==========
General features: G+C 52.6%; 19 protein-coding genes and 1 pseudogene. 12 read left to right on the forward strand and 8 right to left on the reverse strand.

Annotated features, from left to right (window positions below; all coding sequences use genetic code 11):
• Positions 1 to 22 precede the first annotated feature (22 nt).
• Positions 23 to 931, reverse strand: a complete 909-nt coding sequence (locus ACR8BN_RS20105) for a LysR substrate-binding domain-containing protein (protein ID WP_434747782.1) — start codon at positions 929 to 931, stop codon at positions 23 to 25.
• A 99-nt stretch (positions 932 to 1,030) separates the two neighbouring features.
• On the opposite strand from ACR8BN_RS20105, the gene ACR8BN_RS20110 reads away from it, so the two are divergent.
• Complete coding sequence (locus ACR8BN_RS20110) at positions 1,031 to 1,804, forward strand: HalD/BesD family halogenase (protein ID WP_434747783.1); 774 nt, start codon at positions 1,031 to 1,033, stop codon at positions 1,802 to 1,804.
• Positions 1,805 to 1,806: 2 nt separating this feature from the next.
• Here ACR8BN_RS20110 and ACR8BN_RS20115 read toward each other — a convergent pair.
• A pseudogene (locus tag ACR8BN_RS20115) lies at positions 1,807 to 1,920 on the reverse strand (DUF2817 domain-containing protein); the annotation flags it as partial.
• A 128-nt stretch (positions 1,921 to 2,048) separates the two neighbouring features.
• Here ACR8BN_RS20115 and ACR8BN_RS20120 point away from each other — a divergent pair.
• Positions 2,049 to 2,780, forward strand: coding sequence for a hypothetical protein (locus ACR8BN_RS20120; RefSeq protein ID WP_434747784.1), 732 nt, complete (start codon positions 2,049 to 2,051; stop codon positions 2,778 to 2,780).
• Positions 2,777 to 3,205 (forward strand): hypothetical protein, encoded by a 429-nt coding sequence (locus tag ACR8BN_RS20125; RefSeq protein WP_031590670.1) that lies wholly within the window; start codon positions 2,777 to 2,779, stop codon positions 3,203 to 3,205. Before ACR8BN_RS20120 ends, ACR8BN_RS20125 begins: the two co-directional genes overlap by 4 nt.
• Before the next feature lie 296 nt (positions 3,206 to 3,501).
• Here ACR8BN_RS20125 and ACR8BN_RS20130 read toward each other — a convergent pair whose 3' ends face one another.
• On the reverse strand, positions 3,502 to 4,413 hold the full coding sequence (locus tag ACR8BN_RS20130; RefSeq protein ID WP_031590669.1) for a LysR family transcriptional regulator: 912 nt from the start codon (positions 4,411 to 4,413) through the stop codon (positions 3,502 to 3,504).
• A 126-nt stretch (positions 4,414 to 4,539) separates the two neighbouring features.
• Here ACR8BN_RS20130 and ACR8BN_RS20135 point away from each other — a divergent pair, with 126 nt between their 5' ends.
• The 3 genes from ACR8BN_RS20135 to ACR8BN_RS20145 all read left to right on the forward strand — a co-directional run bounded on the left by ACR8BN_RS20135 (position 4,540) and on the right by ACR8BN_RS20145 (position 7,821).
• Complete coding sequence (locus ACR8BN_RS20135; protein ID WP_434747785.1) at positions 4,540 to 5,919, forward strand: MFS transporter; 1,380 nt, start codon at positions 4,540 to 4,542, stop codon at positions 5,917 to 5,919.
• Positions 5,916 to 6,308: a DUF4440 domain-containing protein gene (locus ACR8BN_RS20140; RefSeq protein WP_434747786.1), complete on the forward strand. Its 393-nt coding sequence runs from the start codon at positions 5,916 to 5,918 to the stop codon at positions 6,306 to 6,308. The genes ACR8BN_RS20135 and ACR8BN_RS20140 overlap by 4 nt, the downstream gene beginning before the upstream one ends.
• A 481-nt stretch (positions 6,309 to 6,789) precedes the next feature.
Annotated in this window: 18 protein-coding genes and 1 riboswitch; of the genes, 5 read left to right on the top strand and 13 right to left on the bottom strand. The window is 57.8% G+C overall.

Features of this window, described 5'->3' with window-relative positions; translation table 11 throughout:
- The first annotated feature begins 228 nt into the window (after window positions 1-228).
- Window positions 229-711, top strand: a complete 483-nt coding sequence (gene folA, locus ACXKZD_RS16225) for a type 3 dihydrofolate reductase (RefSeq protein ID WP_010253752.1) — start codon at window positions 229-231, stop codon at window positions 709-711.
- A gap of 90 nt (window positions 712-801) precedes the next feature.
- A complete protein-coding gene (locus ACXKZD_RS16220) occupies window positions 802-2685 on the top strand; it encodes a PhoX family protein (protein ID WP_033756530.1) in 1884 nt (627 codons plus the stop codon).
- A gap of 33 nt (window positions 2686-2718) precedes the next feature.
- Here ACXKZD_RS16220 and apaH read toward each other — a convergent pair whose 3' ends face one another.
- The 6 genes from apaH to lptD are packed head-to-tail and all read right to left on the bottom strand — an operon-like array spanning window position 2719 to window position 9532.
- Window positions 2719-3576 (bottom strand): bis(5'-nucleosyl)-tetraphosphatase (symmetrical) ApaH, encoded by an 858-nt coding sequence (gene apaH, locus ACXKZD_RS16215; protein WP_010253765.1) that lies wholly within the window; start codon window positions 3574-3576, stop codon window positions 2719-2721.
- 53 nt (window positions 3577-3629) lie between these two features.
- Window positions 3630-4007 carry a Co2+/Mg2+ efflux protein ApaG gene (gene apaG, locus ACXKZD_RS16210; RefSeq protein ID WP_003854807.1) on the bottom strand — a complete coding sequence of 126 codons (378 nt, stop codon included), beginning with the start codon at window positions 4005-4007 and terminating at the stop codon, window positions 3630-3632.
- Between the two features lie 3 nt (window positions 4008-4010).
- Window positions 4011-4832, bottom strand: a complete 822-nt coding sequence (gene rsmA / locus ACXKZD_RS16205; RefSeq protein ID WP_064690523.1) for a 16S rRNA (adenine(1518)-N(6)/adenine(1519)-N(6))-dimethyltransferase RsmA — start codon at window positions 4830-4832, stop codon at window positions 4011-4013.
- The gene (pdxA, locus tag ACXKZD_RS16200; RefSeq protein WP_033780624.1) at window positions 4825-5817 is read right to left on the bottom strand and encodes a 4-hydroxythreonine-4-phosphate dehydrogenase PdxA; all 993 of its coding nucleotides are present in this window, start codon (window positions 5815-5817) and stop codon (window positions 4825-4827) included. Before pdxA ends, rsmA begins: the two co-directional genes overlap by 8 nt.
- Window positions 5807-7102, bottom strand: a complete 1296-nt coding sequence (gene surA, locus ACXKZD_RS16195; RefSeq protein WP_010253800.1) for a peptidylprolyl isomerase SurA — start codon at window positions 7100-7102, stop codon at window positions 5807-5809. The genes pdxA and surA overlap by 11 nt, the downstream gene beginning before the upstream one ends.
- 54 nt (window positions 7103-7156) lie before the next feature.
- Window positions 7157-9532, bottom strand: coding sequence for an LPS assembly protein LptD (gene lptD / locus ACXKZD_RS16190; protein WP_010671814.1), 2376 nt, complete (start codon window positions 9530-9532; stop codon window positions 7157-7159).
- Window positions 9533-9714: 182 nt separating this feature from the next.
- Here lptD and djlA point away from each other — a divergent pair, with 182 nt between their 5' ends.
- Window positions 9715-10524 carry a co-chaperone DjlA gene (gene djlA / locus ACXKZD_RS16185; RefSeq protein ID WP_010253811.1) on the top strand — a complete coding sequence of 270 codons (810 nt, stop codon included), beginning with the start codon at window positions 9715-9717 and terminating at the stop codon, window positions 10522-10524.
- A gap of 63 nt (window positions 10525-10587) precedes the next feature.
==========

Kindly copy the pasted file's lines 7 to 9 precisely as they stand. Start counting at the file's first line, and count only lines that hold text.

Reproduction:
• Complete coding sequence (locus ACR8BN_RS20110) at positions 1,031 to 1,804, forward strand: HalD/BesD family halogenase (protein ID WP_434747783.1); 774 nt, start codon at positions 1,031 to 1,033, stop codon at positions 1,802 to 1,804.
• Positions 1,805 to 1,806: 2 nt separating this feature from the next.
• Here ACR8BN_RS20110 and ACR8BN_RS20115 read toward each other — a convergent pair.